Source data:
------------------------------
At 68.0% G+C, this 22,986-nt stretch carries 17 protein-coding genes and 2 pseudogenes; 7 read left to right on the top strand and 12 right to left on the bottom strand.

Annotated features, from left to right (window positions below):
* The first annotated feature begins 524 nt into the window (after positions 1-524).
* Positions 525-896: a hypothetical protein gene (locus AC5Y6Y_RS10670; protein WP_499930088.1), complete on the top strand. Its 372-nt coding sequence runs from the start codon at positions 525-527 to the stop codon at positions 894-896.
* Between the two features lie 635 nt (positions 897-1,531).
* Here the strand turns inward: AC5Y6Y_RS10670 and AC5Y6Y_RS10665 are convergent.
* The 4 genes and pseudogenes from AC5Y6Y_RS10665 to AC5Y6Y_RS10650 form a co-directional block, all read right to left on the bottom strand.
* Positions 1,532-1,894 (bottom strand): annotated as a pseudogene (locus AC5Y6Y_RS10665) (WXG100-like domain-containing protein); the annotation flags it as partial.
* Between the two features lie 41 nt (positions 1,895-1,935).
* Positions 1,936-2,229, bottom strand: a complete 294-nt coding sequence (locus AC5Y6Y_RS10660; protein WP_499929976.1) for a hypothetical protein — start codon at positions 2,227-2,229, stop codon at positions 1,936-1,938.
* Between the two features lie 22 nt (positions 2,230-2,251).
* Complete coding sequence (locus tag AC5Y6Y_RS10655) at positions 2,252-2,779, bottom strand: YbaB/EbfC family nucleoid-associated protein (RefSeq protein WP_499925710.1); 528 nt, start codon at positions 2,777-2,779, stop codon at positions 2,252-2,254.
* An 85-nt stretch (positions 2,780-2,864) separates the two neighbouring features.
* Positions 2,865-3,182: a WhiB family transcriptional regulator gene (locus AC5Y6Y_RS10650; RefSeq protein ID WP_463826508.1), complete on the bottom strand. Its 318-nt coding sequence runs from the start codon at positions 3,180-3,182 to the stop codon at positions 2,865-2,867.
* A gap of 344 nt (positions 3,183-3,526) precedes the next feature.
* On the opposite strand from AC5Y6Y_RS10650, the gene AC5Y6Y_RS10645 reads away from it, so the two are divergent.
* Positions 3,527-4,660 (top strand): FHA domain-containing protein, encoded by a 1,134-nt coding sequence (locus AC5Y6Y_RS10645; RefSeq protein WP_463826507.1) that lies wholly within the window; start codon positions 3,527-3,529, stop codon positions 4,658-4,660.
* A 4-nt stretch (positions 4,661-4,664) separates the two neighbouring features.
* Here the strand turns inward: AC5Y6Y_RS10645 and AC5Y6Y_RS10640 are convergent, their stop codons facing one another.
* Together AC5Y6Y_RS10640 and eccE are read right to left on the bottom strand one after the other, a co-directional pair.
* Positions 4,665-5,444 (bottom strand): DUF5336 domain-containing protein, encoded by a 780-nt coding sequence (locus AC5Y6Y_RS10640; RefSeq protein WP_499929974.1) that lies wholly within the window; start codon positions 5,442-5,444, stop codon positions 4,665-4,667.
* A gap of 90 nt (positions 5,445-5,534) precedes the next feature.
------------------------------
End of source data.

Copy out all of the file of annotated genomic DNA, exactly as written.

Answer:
At 68.0% G+C, this 22,986-nt stretch carries 17 protein-coding genes and 2 pseudogenes; 7 read left to right on the top strand and 12 right to left on the bottom strand.

Annotated features, from left to right (window positions below):
* The first annotated feature begins 524 nt into the window (after positions 1-524).
* Positions 525-896: a hypothetical protein gene (locus AC5Y6Y_RS10670; protein WP_499930088.1), complete on the top strand. Its 372-nt coding sequence runs from the start codon at positions 525-527 to the stop codon at positions 894-896.
* Between the two features lie 635 nt (positions 897-1,531).
* Here the strand turns inward: AC5Y6Y_RS10670 and AC5Y6Y_RS10665 are convergent.
* The 4 genes and pseudogenes from AC5Y6Y_RS10665 to AC5Y6Y_RS10650 form a co-directional block, all read right to left on the bottom strand.
* Positions 1,532-1,894 (bottom strand): annotated as a pseudogene (locus AC5Y6Y_RS10665) (WXG100-like domain-containing protein); the annotation flags it as partial.
* Between the two features lie 41 nt (positions 1,895-1,935).
* Positions 1,936-2,229, bottom strand: a complete 294-nt coding sequence (locus AC5Y6Y_RS10660; protein WP_499929976.1) for a hypothetical protein — start codon at positions 2,227-2,229, stop codon at positions 1,936-1,938.
* Between the two features lie 22 nt (positions 2,230-2,251).
* Complete coding sequence (locus tag AC5Y6Y_RS10655) at positions 2,252-2,779, bottom strand: YbaB/EbfC family nucleoid-associated protein (RefSeq protein WP_499925710.1); 528 nt, start codon at positions 2,777-2,779, stop codon at positions 2,252-2,254.
* An 85-nt stretch (positions 2,780-2,864) separates the two neighbouring features.
* Positions 2,865-3,182: a WhiB family transcriptional regulator gene (locus AC5Y6Y_RS10650; RefSeq protein ID WP_463826508.1), complete on the bottom strand. Its 318-nt coding sequence runs from the start codon at positions 3,180-3,182 to the stop codon at positions 2,865-2,867.
* A gap of 344 nt (positions 3,183-3,526) precedes the next feature.
* On the opposite strand from AC5Y6Y_RS10650, the gene AC5Y6Y_RS10645 reads away from it, so the two are divergent.
* Positions 3,527-4,660 (top strand): FHA domain-containing protein, encoded by a 1,134-nt coding sequence (locus AC5Y6Y_RS10645; RefSeq protein WP_463826507.1) that lies wholly within the window; start codon positions 3,527-3,529, stop codon positions 4,658-4,660.
* A 4-nt stretch (positions 4,661-4,664) separates the two neighbouring features.
* Here the strand turns inward: AC5Y6Y_RS10645 and AC5Y6Y_RS10640 are convergent, their stop codons facing one another.
* Together AC5Y6Y_RS10640 and eccE are read right to left on the bottom strand one after the other, a co-directional pair.
* Positions 4,665-5,444 (bottom strand): DUF5336 domain-containing protein, encoded by a 780-nt coding sequence (locus AC5Y6Y_RS10640; RefSeq protein WP_499929974.1) that lies wholly within the window; start codon positions 5,442-5,444, stop codon positions 4,665-4,667.
* A gap of 90 nt (positions 5,445-5,534) precedes the next feature.